Posts filed under “Inflation”
Jonathan Miller of Matrix RE released a rental study of Manhattan real estate:
Last week we released our rental study and the consensus was that the rental market was strong, better than the sales market (and expensive). So I thought I’d present the past 20 years and look at some of the peaks. When adjusted for inflation, the perspective of when peak was actually changes quite a bit.
Curbed has argued Manhattan rents are rising, but as Jonathan points out, that is before you account for inflation. Back out CPI price increases, and you end up with a different view of NYC rental prices. As Jonathan notes, “adjusted for inflation – we have a long we to go before we see actual peak numbers.”
click for larger graphic
As I believe there is a tremendous amount of revisionist history going on surrounding the Reagan era as it relates to economic and fiscal policy, I’ve begun to research available online archives, including the The American Presidency Project. One never knows what one will find upon diving into a research project, but surprises are always…Read More
Frederick Sheehan is the co-author of Greenspan’s Bubbles: The Age of Ignorance at the Federal Reserve. His new book, Panderer for Power: The True Story of How Alan Greenspan Enriched Wall Street and Left a Legacy of Recession, was published by McGraw-Hill in November 2009. He was Director of Asset Allocation Services at John Hancock…Read More
“AFTER more than a quarter-century as a professional economist, I have a confession to make: There is a lot I don’t know about the economy. Indeed, the area of economics where I have devoted most of my energy and attention — the ups and downs of the business cycle — is where I find myself…Read More
Flashback to June 2008 (only three short years ago): Headline CPI was running very close to 5.0 percent. The Fed funds rate was at 2.0 percent. Brent crude was $132/barrel. The Fed’s June 2008 minutes mentioned the word “inflation” 110 times (“deflation” and “disinflation” combined: zero), and also contained this caveat (emphasis mine): With increased…Read More
Dr. Ed Yardeni eloquently delivers our Quote of the Day on inflation, jobs, and the Fed: “The Fed is still your friend if you are invested in cyclical stocks , commodities, and foreign currencies. If you eat food and run your car on gasoline, the Fed will continue to hurt you. If you are looking…Read More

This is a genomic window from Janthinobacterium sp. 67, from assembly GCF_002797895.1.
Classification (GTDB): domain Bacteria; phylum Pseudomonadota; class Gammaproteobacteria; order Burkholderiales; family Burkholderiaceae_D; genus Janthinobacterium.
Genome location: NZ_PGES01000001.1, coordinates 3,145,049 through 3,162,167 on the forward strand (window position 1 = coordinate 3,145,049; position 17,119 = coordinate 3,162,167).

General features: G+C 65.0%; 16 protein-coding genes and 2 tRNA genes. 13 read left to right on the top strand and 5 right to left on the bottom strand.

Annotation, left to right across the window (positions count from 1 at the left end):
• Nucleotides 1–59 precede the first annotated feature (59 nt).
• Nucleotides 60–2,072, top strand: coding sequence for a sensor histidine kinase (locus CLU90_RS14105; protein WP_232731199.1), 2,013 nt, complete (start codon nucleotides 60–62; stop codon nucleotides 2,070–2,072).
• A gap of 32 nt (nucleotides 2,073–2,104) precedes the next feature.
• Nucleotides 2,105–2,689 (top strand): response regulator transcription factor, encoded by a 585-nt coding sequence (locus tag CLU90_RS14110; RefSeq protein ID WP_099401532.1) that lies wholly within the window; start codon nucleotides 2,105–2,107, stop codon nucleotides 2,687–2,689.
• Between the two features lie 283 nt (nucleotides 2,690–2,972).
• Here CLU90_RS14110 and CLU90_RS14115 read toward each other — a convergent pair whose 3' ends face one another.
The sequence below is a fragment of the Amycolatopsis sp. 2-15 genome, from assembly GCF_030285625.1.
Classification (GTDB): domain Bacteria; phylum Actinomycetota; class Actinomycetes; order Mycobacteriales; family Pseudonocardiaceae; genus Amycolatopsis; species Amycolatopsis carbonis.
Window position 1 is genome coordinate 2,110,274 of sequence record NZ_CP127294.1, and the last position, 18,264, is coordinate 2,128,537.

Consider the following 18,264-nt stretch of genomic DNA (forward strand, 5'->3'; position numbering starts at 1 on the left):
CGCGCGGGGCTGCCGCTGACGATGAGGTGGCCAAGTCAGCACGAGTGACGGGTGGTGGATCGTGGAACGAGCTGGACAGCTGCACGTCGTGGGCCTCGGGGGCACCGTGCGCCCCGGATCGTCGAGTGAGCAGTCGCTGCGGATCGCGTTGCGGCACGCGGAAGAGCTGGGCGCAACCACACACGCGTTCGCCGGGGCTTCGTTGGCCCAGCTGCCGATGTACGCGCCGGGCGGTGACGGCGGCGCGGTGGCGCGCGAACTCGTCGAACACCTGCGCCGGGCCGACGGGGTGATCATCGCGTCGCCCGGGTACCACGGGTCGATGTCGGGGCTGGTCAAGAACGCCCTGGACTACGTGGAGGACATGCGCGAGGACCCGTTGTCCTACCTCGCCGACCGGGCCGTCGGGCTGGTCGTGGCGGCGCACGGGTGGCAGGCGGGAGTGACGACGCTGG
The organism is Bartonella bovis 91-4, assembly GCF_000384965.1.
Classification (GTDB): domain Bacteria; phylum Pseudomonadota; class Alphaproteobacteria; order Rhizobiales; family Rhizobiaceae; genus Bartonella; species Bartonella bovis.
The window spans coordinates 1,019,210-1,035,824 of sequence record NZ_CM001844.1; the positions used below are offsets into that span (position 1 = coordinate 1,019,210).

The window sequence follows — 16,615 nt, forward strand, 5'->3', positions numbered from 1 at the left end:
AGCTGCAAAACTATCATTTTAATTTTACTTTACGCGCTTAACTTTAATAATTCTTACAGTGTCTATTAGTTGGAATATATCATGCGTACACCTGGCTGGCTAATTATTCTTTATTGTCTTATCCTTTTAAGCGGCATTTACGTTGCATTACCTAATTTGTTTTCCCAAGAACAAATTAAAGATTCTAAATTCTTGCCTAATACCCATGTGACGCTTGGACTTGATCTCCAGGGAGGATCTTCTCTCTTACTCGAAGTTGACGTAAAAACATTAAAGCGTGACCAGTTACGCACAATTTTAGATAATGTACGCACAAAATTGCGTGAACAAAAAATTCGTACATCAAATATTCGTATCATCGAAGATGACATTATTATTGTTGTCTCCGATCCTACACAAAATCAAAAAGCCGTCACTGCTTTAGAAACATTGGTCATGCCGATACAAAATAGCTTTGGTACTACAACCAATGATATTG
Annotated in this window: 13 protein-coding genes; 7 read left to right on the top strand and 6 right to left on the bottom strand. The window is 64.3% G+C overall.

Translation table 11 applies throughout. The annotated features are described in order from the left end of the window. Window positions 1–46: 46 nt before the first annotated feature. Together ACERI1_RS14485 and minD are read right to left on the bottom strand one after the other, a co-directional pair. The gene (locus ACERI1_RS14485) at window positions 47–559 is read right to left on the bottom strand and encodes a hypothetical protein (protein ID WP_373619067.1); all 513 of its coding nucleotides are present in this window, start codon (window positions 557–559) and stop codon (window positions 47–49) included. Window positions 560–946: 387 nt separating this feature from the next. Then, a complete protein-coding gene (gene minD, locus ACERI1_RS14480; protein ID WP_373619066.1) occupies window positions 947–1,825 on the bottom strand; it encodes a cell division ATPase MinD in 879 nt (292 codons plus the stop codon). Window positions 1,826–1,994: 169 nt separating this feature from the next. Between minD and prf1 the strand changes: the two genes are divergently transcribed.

Plummeting prices of LCD screens, via this month’s Wired. > With everyone so focused on Inflation, I (naturally) want to discuss Deflation. Or rather, the lack of it in Technology prices. Instead, lets look at the Recency Effect and the life cycles of new tech products. Technology poses a special challenge to the hordes of…Read More
Inflation is sure to be part of the discussion at the press conference with Chairman Bernanke today, which gives us yet another excuse to look at some chart porn. Have a gander at the first graphic — its from the NYT, whose graphic department is usually pretty awesome: > The original click for larger graphic…Read More
The “Miracle” of Compound Inflation
April 21, 2011
What the CBO Assumes
Scylla and Charybdis – The Federal Reserve and the FDIC
La Jolla, Toronto, and Cleveland
Albert Einstein is famously quoted as saying, “Compound interest is the eighth wonder of the world.” And compounding is indeed the topic of this week’s shorter than usual letter, but compounding not of interest but of inflation. As you might expect, I am giving a great deal of thought as to how we get out of our current financial dilemma of too much debt and deficits that are far too high. While I will use US data for our illustration, the principles are the same for any country.
Let’s start with a few graphs from the St. Louis Fed database (a true treasure trove of numbers). First, let’s look at nominal GDP over the last 11 years, from the beginning of 2000. The data only goes through the third quarter of last year, so sometime this year it is quite likely that GDP will top $15 trillion.
So, the economy has grown by roughly 50%, right? Give or take, that’s close to 4% growth (back of the napkin calculation). And in dollar terms that is correct. But what if we took out all the growth that was due to inflation? The economy would only have grown to $12.5 trillion. And in fact, “real” or inflation-adjusted GDP growth was just 1.9% on an annualized basis for the last decade, the lowest growth rate since the ’30s. What cost on average $1,000 in 2000 is now $1,250.
Now, to see this in an interesting graph, the Fed has real GDP based on 2005 dollars. You can see that we are about back to where we were in 2008, prior to the crisis, and growing well below trend. But if we adjust for inflation, growth has not been close to what it was in nominal terms.
Now let’s run through a few “what-if” scenarios. What if the next 11 years look more or less like the last, with 4% nominal GDP growth? That would mean that in 2022 nominal GDP would be 50% larger than now, right at $22.5 trillion. But that is with only 2% inflation.
What if inflation were 4%, with the same growth? Then nominal GDP would be $30 trillion! What a roaring economy, except that gas would $8 a gallon (assuming current levels of supply and demand). In essence, you would need $2 to buy what $1 buys today. Don’t even ask about health-care costs. If your pay/income did not double, you would be in much worse shape in terms of lifestyle. That is the insidious nature of inflation.
Very interesting set of charts looking at Consumer Prices from The Chart Store. Over the course of 12 post WW2 business cycles, the following shows the periods of Inflation. Two things worth noting: The current cycle versus the composite of all prior cycles is relatively modest. This suggest that inflation is currently tame. However, as…Read More